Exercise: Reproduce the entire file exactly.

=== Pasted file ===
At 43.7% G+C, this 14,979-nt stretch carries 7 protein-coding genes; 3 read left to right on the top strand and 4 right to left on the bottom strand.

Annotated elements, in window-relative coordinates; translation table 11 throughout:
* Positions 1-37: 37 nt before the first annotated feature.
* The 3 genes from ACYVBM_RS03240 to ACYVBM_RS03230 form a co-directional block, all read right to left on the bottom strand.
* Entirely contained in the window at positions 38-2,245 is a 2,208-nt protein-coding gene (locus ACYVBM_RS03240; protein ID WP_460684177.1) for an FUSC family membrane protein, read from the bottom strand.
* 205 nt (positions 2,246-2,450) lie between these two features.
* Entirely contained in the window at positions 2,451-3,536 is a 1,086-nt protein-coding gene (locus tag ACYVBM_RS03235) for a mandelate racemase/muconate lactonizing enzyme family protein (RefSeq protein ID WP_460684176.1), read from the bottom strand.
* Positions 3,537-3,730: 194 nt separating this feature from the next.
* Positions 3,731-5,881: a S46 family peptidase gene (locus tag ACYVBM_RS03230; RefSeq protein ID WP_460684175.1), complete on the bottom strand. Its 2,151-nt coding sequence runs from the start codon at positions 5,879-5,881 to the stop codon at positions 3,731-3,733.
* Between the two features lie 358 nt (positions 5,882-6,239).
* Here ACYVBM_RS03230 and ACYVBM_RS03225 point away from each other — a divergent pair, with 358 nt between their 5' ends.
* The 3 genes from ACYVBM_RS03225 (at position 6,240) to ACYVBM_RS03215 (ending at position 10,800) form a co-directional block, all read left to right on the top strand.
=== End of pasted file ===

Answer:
At 43.7% G+C, this 14,979-nt stretch carries 7 protein-coding genes; 3 read left to right on the top strand and 4 right to left on the bottom strand.

Annotated elements, in window-relative coordinates; translation table 11 throughout:
* Positions 1-37: 37 nt before the first annotated feature.
* The 3 genes from ACYVBM_RS03240 to ACYVBM_RS03230 form a co-directional block, all read right to left on the bottom strand.
* Entirely contained in the window at positions 38-2,245 is a 2,208-nt protein-coding gene (locus ACYVBM_RS03240; protein ID WP_460684177.1) for an FUSC family membrane protein, read from the bottom strand.
* 205 nt (positions 2,246-2,450) lie between these two features.
* Entirely contained in the window at positions 2,451-3,536 is a 1,086-nt protein-coding gene (locus tag ACYVBM_RS03235) for a mandelate racemase/muconate lactonizing enzyme family protein (RefSeq protein ID WP_460684176.1), read from the bottom strand.
* Positions 3,537-3,730: 194 nt separating this feature from the next.
* Positions 3,731-5,881: a S46 family peptidase gene (locus tag ACYVBM_RS03230; RefSeq protein ID WP_460684175.1), complete on the bottom strand. Its 2,151-nt coding sequence runs from the start codon at positions 5,879-5,881 to the stop codon at positions 3,731-3,733.
* Between the two features lie 358 nt (positions 5,882-6,239).
* Here ACYVBM_RS03230 and ACYVBM_RS03225 point away from each other — a divergent pair, with 358 nt between their 5' ends.
* The 3 genes from ACYVBM_RS03225 (at position 6,240) to ACYVBM_RS03215 (ending at position 10,800) form a co-directional block, all read left to right on the top strand.